Every sort of question or challenge is drowned inside the powerful repetition of the Eastern monk’s prayer: Lord Jesus Christ, Son of the living God, have mercy on me a sinner.
I have great joy in the continued study of the psalms. Weekly, I am giving a “zoom sharing” to some lay people of different generations. Presently, we are studying systematically the psalms of the Fourth Book of the Psalter (Psalm 90 to 106). It requires hours of effort and perseverance to catch interiorly the dynamic of a psalm... but what a joy when one acquires such familiarity!
The guests coming to Mount Tabor give occasions to meet together for study of a passage of Holy Scripture
The monastery being in a valley, there is immediately accessible a path climbing up for a good half hour. Such walks, a wonderful hermitage kept very simple with no water or electricity, a very simple vegetarian diet, the family spirit of the community and its respect for life in solitude... all contribute to good health of body and soul. My work was cleaning up the forest, now my main work is rearranging the monastery’s library... other chores here and there.
Last November, I engaged the procedure so as to be transferred from the Monks of Bethlehem to the monks of Mount Tabor. I thought the approval would come within a couple weeks. Today, I hope that the official request is on the table of the appropriate secretary in the Vatican... and I have no idea when a response will come. God knows.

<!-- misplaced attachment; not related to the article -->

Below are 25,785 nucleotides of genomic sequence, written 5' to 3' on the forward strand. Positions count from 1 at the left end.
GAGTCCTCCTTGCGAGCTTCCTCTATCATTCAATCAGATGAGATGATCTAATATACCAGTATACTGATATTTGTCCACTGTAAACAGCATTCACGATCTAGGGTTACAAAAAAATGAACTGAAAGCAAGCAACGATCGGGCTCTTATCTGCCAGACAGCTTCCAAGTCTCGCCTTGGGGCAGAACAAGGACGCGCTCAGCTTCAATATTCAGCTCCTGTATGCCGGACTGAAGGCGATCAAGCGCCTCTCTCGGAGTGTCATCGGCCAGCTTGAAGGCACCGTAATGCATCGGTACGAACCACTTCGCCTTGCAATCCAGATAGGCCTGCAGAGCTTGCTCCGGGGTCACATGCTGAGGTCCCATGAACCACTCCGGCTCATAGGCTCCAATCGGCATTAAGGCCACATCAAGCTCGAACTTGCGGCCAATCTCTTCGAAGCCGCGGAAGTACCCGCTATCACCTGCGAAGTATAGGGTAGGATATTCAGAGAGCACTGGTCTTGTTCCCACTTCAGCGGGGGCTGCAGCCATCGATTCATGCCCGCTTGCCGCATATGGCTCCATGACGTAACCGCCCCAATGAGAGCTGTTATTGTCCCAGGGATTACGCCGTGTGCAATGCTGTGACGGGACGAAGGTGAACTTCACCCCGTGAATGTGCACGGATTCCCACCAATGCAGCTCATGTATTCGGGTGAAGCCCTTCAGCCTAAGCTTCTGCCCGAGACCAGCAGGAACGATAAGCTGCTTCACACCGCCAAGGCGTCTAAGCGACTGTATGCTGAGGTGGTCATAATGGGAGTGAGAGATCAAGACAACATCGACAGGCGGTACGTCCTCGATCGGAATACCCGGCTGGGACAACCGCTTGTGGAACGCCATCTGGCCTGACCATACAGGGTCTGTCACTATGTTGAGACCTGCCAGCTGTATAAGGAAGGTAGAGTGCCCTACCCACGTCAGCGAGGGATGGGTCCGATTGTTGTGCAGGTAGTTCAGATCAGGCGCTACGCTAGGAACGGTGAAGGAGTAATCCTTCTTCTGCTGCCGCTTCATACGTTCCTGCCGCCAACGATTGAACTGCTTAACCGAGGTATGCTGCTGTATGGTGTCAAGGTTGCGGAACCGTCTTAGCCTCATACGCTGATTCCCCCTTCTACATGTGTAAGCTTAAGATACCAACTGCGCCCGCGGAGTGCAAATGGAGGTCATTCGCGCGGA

I hope you are well. People who have been on my path come up now and then in my dreams... it is like a reminder how present you are to my life and prayer today.
May God’s presence shine in your life,
Your brother Agapetos
Hierarchical Divine Liturgy of Pentecost Sunday
50th Anniversary of Holy Transfiguration Monastery
With His Grace VLADYKA BENEDICT
Deaconate Ordination of Schemamonk Gideon
June 5, 2022 - Redwood Valley, CA
Holy Transfiguration Monastery celebrated Pentecost Sunday in a special way. Our dear Bishop, His Grace Vladyka Benedict was the celebrant of the Hierarchical Divine Liturgy on this occasion celebrating three special events: Holy Pentecost Sunday, the 50th Anniversary of Holy Transfiguration Monastery and the ordination to the Deaconate of Schemamonk Gideon.
Friends and benefactors accompanied the Monks of Mt. Tabor in the occasion. We thank His Grace, Vladyka Benedict for being present and supporting our Monastery -- his monastery. May God grant Holy Transfiguration Monastery, MANY YEARS.
HOLY AND SOLEMN FEAST OF THE DESCENT OF THE HOLY SPIRIT
CELEBRATION OF THE 50th ANNIVERSARY OF THE FOUNDING OF
HOLY TRANSFIGURATION MONASTERY
June 5, 2022
Christ is Risen!
Dear Brothers and Sisters,
Living in the joy of Christ's Resurrection we not live in the HOPE of being renewed in the Holy Spirit . In June 1972 there were no monks to form a community, no monastic buildings, no funding...only a vision that sprung forth from prayer. A seminary professor in Plymouth, Michigan had a keen awareness of a voice declaring "I love Mount Tabor". Thus began the journey of Fr. Boniface to establish what would come to be known as "The Monks of Mount Tabor" and later "Holy Transfiguration Monastery".
The Father reveals the love that He shares with the Son, the beloved One, Jesus the Christ (Luke 9:28-36). But rather than an exclusive love, it becomes all inclusive inviting Peter, James and John and thrugh them all of humanity, to be recognized as Children of God. What was witnessed by the Holy Apostles becomes a signature invitation for all to be united in true communion with The One who is our Light and Salvation.
The "pilgrimage" of Fr. Boniface and the first monks in building up a monastic life on Mt. Tabor began in Michigan, it continued in Dorris, CA, and later to settling in Redwood Valley, CA.